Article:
The Persian Gulf war should finally teach America the danger of relying on foreign oil, Sen. Jake Garn, R-Utah, told a Senate panel Tuesday as debate began on a new national energy policy.
"The recent war in the Persian Gulf should teach us the lesson we should have learned years ago," Garn said."We should have learned from the oil crisis problems of the '70s that it is dangerous to rely so heavily on our Middle Eastern sources of crude oil. Unfortunately, we have never weaned ourselves from our foolish overdependence on foreign oil. How many more crises are we going to tolerate before we wake up and solve the problem?"
Garn's comments came before the Senate Energy and Natural Resources Committee as it began what is expected to be several days of meetings to make final changes in President Bush's proposed National Energy Strategy before sending it to the full Senate.
Garn backed proposals from Sens. Malcolm Wallop, R-Wyo., and Bennett Johnston, D-La., to increase energy conservation by improving fuel economy standards by carmakers.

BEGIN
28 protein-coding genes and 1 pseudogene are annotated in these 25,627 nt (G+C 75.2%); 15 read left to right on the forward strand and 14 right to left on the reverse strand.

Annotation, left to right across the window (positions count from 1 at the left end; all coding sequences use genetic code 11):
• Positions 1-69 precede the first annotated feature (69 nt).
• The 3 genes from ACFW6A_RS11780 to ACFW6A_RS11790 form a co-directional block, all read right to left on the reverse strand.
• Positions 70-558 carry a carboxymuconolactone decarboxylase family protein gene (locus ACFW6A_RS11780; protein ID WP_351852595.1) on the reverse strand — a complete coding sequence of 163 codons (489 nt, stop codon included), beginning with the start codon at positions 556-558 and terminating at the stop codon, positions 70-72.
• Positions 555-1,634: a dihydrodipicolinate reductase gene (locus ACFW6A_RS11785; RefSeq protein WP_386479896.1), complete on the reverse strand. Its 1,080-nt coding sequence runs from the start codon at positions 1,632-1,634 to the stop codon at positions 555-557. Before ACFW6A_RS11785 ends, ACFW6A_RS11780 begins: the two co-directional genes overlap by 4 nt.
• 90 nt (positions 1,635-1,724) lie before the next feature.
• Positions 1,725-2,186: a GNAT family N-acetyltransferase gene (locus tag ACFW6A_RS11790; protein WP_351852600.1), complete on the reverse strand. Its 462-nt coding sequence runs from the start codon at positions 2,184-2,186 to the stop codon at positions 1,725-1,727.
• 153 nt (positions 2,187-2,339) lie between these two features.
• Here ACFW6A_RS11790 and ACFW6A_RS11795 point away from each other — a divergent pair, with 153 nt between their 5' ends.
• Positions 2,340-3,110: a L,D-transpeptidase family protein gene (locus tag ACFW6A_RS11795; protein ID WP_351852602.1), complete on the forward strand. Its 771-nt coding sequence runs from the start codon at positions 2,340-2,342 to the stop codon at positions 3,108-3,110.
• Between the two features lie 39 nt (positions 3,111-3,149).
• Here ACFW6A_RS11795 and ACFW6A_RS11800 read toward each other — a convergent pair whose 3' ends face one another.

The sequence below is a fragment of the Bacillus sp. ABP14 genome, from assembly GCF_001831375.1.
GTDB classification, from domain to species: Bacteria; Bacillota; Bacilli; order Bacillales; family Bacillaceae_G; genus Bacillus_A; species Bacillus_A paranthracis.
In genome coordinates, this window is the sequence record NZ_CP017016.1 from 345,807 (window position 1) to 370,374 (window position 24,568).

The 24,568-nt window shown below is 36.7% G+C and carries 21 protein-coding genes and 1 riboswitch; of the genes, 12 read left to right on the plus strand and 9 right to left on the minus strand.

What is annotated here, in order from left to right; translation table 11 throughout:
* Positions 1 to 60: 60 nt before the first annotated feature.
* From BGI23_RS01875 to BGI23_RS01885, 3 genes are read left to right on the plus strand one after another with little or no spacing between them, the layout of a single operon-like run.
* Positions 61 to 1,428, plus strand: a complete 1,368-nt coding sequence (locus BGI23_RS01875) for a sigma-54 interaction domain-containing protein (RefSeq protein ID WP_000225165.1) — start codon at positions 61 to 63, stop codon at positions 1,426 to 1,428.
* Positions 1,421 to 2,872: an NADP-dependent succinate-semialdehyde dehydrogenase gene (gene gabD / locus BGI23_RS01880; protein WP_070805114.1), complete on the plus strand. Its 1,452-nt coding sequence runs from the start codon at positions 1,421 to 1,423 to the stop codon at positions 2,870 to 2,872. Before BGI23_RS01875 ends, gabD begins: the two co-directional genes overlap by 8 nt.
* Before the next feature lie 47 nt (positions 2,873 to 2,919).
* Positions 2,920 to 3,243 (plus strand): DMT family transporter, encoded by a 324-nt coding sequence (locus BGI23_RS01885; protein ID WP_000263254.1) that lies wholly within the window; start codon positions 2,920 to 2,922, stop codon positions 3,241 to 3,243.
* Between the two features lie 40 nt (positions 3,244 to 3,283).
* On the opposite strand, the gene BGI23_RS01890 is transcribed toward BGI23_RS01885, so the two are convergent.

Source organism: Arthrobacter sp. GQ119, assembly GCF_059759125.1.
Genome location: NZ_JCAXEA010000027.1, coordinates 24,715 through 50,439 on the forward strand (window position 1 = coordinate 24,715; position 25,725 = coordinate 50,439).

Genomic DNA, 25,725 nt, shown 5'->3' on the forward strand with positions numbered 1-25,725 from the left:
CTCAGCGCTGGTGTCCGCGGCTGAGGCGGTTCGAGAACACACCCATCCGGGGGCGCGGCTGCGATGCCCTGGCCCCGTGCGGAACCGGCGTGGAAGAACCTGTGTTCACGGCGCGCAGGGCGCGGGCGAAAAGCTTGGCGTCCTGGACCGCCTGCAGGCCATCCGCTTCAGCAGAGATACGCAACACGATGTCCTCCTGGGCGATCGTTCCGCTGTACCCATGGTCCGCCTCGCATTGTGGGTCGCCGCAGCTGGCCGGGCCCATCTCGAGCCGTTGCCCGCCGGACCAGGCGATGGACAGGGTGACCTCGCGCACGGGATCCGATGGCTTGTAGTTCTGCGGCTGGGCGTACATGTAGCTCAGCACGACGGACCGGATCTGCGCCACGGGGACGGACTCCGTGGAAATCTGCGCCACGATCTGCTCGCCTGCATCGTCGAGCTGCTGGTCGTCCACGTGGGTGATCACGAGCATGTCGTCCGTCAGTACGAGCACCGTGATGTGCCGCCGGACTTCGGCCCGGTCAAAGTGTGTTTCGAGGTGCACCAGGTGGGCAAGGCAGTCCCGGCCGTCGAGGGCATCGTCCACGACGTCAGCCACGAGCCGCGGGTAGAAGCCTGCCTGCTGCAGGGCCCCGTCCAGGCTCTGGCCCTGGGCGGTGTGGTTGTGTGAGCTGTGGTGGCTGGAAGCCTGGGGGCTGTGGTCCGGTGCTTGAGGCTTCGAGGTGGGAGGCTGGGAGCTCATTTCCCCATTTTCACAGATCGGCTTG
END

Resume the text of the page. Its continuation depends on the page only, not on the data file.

"It makes no sense to develop vast new supplies of energy if the country continues to waste it through inefficient use," Garn said.
Bush's strategy includes opening up the Arctic National Wildlife Refuge in Alaska to oil exploration, removing red-tape barriers to natural gas pipelines and hydroelectric power and streamlining the approval process for nuclear power plants.
Garn said, "If we fail to enact this legislation, we will not only have missed a golden opportunity to improve our nation's future, we will have foolishly ignored the lessons of history - which teach us the dangers of a perpetual dependence on foreign imports."